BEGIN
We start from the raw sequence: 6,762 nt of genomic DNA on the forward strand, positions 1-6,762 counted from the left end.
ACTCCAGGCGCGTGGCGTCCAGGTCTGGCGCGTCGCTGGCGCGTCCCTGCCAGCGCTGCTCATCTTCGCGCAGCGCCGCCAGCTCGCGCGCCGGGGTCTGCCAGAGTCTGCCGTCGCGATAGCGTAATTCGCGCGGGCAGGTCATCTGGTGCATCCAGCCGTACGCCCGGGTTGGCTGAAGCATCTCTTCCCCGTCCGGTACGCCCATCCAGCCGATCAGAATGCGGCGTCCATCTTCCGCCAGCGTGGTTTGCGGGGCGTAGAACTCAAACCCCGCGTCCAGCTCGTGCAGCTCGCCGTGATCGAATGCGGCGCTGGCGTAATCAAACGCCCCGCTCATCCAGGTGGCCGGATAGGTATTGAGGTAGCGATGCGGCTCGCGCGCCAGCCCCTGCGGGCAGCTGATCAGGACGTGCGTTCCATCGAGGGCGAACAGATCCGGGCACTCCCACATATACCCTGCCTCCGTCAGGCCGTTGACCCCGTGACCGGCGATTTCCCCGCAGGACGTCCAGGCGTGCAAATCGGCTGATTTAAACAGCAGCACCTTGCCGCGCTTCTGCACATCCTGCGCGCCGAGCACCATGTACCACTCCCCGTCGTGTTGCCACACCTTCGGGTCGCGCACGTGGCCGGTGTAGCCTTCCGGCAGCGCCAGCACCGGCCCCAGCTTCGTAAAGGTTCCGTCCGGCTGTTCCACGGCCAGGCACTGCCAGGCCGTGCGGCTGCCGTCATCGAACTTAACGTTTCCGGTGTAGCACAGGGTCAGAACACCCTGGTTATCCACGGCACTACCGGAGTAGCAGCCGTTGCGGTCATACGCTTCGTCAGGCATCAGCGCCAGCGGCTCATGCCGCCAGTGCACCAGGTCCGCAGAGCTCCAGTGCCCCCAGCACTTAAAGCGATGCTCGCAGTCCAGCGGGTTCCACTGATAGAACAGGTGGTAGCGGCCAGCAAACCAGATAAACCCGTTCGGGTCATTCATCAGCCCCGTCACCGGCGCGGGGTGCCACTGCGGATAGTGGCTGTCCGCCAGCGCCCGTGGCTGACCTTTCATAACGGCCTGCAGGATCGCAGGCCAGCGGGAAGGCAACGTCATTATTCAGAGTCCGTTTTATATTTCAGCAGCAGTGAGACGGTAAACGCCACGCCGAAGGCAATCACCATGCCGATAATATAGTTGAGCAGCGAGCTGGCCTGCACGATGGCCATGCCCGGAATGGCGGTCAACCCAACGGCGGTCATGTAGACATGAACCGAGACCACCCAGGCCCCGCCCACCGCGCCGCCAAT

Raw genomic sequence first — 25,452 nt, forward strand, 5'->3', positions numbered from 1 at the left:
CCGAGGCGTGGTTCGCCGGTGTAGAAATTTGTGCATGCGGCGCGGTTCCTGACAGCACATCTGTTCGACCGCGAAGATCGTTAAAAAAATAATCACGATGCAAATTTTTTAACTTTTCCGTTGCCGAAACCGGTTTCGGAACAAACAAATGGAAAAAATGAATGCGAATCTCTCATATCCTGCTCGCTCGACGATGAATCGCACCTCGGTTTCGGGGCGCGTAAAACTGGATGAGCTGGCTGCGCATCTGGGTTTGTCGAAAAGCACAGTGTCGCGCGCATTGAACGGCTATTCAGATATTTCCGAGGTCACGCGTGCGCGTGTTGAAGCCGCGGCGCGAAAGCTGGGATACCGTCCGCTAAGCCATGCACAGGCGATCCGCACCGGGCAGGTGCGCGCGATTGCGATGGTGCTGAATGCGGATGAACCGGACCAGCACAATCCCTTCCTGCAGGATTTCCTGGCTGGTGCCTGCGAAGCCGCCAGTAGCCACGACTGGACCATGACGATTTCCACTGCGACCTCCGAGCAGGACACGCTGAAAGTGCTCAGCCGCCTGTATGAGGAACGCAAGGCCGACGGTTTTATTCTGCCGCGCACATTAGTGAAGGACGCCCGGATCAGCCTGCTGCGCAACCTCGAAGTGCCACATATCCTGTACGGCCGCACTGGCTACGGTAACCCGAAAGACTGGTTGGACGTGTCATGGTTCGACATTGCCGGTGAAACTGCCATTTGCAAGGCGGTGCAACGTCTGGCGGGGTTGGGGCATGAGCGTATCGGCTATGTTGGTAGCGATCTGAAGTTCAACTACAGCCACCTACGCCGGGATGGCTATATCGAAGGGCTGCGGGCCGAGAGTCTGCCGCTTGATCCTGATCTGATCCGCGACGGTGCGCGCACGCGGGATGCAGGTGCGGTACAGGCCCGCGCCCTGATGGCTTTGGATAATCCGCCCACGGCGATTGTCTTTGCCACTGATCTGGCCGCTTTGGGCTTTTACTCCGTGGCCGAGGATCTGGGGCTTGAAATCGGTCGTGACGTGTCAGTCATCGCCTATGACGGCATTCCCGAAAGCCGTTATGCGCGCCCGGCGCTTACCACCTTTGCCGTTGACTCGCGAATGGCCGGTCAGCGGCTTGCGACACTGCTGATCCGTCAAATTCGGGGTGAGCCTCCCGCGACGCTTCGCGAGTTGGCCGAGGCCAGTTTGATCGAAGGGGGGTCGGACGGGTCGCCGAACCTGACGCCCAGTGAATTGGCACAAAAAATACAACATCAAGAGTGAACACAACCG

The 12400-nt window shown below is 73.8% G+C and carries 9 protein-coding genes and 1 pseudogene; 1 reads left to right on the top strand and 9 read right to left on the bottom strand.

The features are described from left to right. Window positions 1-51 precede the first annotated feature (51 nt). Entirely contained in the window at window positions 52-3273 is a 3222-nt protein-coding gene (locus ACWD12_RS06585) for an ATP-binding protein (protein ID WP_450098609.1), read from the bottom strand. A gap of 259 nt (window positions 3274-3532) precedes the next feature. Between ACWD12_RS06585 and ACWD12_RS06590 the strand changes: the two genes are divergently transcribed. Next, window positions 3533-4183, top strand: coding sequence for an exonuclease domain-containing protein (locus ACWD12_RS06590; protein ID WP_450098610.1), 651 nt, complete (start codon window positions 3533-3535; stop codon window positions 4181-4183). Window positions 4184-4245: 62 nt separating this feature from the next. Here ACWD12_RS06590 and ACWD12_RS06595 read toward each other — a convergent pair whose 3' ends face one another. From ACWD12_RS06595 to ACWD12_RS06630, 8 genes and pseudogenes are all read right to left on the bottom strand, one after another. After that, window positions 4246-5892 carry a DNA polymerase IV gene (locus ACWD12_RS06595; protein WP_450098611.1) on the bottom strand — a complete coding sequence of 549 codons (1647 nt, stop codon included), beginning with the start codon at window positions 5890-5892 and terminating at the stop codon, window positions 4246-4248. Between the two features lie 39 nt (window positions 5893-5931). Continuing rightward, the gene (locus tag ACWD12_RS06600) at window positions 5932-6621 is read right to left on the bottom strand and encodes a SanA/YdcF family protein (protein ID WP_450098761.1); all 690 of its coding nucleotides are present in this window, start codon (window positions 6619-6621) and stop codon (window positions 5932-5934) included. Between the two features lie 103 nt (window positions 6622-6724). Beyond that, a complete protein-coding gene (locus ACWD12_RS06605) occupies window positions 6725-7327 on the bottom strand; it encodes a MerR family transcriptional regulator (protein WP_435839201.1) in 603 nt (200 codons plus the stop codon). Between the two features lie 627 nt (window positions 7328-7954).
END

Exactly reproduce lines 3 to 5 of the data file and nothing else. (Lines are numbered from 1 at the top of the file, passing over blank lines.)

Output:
Raw genomic sequence first — 25,452 nt, forward strand, 5'->3', positions numbered from 1 at the left:
CCGAGGCGTGGTTCGCCGGTGTAGAAATTTGTGCATGCGGCGCGGTTCCTGACAGCACATCTGTTCGACCGCGAAGATCGTTAAAAAAATAATCACGATGCAAATTTTTTAACTTTTCCGTTGCCGAAACCGGTTTCGGAACAAACAAATGGAAAAAATGAATGCGAATCTCTCATATCCTGCTCGCTCGACGATGAATCGCACCTCGGTTTCGGGGCGCGTAAAACTGGATGAGCTGGCTGCGCATCTGGGTTTGTCGAAAAGCACAGTGTCGCGCGCATTGAACGGCTATTCAGATATTTCCGAGGTCACGCGTGCGCGTGTTGAAGCCGCGGCGCGAAAGCTGGGATACCGTCCGCTAAGCCATGCACAGGCGATCCGCACCGGGCAGGTGCGCGCGATTGCGATGGTGCTGAATGCGGATGAACCGGACCAGCACAATCCCTTCCTGCAGGATTTCCTGGCTGGTGCCTGCGAAGCCGCCAGTAGCCACGACTGGACCATGACGATTTCCACTGCGACCTCCGAGCAGGACACGCTGAAAGTGCTCAGCCGCCTGTATGAGGAACGCAAGGCCGACGGTTTTATTCTGCCGCGCACATTAGTGAAGGACGCCCGGATCAGCCTGCTGCGCAACCTCGAAGTGCCACATATCCTGTACGGCCGCACTGGCTACGGTAACCCGAAAGACTGGTTGGACGTGTCATGGTTCGACATTGCCGGTGAAACTGCCATTTGCAAGGCGGTGCAACGTCTGGCGGGGTTGGGGCATGAGCGTATCGGCTATGTTGGTAGCGATCTGAAGTTCAACTACAGCCACCTACGCCGGGATGGCTATATCGAAGGGCTGCGGGCCGAGAGTCTGCCGCTTGATCCTGATCTGATCCGCGACGGTGCGCGCACGCGGGATGCAGGTGCGGTACAGGCCCGCGCCCTGATGGCTTTGGATAATCCGCCCACGGCGATTGTCTTTGCCACTGATCTGGCCGCTTTGGGCTTTTACTCCGTGGCCGAGGATCTGGGGCTTGAAATCGGTCGTGACGTGTCAGTCATCGCCTATGACGGCATTCCCGAAAGCCGTTATGCGCGCCCGGCGCTTACCACCTTTGCCGTTGACTCGCGAATGGCCGGTCAGCGGCTTGCGACACTGCTGATCCGTCAAATTCGGGGTGAGCCTCCCGCGACGCTTCGCGAGTTGGCCGAGGCCAGTTTGATCGAAGGGGGGTCGGACGGGTCGCCGAACCTGACGCCCAGTGAATTGGCACAAAAAATACAACATCAAGAGTGAACACAACCG

The 12400-nt window shown below is 73.8% G+C and carries 9 protein-coding genes and 1 pseudogene; 1 reads left to right on the top strand and 9 read right to left on the bottom strand.